Three Kindred Offerings: In each of our rites we invoke and offer to the Spirits in three categories. We call these the Kindreds to reflect their family relationship with one another and with us. The Nature Spirits are those who ensoul soil and stone, water and wind, bird and beast. The Dead are our ancestors, both those of actual blood or those of our heart and affection. The God/desses are the eldest Children of the Mother, the Brightest, Wisest and Strongest. For each of these we speak an invocation and make a proper offering.

When these Triad Offerings are made the worshippers should meditate on and call to those Spirits that are closest to her. Her own Ancestors, her God/desses, her allies among the Nature Spirits are called to join us in honoring the Patron Powers of the rite.

Patron Offerings: Each of our rites is commonly dedicated to two or more of the God/desses. These are usually chosen either for their connection with the seasonal holiday being celebrated, for their ability in the area of the work being done or their special relationship with the mortal focus of the rite.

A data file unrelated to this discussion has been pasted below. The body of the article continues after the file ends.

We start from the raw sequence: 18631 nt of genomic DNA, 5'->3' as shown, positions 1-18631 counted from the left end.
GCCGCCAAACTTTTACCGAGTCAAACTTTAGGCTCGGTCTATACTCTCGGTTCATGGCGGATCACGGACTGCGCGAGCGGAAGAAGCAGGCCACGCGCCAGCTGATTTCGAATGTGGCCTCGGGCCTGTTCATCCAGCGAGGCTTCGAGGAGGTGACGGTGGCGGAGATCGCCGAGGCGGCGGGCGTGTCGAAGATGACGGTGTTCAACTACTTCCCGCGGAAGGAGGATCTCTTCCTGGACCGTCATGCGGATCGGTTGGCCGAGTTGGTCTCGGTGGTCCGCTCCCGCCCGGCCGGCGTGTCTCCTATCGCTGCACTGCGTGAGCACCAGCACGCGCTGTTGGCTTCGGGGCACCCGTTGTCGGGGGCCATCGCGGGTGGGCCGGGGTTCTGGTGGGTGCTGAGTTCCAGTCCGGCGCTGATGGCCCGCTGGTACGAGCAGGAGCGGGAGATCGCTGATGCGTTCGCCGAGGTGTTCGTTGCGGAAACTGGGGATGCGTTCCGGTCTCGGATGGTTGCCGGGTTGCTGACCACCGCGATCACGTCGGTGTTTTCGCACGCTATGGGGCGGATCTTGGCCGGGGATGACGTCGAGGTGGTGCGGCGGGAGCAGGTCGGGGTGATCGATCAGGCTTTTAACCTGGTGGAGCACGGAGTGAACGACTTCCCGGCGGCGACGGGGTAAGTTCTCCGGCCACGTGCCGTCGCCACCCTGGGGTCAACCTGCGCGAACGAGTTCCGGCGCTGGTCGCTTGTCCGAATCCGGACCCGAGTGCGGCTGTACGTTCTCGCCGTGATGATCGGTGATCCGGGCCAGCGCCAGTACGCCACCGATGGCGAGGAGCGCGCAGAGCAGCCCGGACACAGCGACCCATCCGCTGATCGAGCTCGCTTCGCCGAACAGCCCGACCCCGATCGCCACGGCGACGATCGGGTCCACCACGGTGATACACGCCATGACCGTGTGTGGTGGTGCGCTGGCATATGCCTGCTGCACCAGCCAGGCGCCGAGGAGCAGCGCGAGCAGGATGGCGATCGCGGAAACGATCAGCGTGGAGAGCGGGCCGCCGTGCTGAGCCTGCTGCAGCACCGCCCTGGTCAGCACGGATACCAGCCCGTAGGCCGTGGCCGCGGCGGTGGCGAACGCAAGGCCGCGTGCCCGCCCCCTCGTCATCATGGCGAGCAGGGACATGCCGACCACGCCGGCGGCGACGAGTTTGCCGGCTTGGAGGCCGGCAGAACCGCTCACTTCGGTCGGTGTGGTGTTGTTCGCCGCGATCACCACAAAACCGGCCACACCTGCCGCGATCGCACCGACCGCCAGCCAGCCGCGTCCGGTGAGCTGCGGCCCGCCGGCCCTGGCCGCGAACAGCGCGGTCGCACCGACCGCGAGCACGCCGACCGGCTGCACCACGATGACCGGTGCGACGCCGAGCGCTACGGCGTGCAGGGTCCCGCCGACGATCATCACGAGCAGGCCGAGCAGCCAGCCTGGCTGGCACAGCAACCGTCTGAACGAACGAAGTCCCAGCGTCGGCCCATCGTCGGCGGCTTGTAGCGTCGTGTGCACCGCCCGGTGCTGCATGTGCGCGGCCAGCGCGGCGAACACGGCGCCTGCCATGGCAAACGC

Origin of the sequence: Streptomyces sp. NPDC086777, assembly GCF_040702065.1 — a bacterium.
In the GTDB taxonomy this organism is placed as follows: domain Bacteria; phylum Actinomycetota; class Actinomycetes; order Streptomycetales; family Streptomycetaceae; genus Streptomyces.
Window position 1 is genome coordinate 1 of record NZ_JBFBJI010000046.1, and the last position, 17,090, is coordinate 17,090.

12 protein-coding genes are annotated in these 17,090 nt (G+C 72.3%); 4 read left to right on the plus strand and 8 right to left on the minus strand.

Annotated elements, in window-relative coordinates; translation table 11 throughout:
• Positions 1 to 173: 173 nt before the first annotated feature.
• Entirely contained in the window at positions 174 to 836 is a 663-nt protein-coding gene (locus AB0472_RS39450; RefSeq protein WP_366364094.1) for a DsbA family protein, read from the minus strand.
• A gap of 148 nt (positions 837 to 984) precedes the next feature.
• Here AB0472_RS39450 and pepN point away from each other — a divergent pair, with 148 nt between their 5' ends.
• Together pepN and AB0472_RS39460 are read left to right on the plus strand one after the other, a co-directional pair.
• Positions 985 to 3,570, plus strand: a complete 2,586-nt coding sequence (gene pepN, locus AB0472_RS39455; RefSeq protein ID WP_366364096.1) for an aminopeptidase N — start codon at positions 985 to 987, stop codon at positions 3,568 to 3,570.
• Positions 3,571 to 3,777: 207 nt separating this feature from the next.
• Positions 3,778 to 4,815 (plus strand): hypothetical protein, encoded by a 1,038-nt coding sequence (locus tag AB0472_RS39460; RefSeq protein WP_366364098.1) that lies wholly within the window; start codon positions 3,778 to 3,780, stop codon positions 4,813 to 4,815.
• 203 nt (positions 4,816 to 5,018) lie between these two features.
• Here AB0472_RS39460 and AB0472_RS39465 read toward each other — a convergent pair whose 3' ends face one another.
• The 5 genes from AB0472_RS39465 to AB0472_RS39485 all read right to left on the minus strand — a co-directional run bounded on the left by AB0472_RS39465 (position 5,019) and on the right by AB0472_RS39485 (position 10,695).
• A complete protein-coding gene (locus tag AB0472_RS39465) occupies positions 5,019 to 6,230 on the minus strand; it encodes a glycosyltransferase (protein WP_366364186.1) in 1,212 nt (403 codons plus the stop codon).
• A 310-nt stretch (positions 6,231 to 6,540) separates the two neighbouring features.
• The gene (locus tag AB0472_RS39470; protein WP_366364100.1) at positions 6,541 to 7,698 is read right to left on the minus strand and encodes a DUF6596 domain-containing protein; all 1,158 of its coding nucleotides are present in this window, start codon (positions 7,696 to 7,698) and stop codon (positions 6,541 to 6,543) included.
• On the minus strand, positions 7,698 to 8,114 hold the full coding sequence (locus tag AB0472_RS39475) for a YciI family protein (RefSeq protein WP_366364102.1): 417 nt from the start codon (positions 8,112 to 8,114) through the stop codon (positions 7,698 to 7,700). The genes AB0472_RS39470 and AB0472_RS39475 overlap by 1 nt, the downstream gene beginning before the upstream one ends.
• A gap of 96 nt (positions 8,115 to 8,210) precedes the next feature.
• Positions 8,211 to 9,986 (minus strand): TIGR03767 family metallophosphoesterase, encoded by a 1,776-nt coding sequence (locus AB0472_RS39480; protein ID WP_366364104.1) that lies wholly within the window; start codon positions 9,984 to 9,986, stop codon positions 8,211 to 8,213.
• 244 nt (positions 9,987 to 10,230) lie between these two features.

The Patrons of the rite are first invoked with expressive prose or poetry, sometimes accompanied by a visualized image of the Deities. A proper offering is made as the priest/ess invokes.

After the formal offerings there is usually a time when members of the company can make personal offerings. Usually these are 'Praise Offerings' - offerings of art - songs, poetry etc., though they may be thanks to the Powers for blessings received.

Final Sacrifice and Omen: After the Praise Offerings the priest/ess gives a final Prayer of Sacrifice and makes a large offering to the Fire. This is the moment when every worshipper sends her love and respect, her energy, through the Gates to the Patrons and Powers.

After the Sacrifice the priest/ess seeks an omen, doing a simple divination to determine what sort of blessing the Powers offer in return for our gifts.

Part 3: The Blessing

Opening to Blessing: The priest/ess leads a meditation combining the presence of the powers with the content of the Omen. We also meditate on our own needs, those of our loved ones, and our community.

At this time there is usually a litany in which the assembled company pray to be given the Blessing, in the form of the Waters of Life. In this moment your personal desires should be strongly imagined, held in the mind and heart, with harm to none and for the good of all.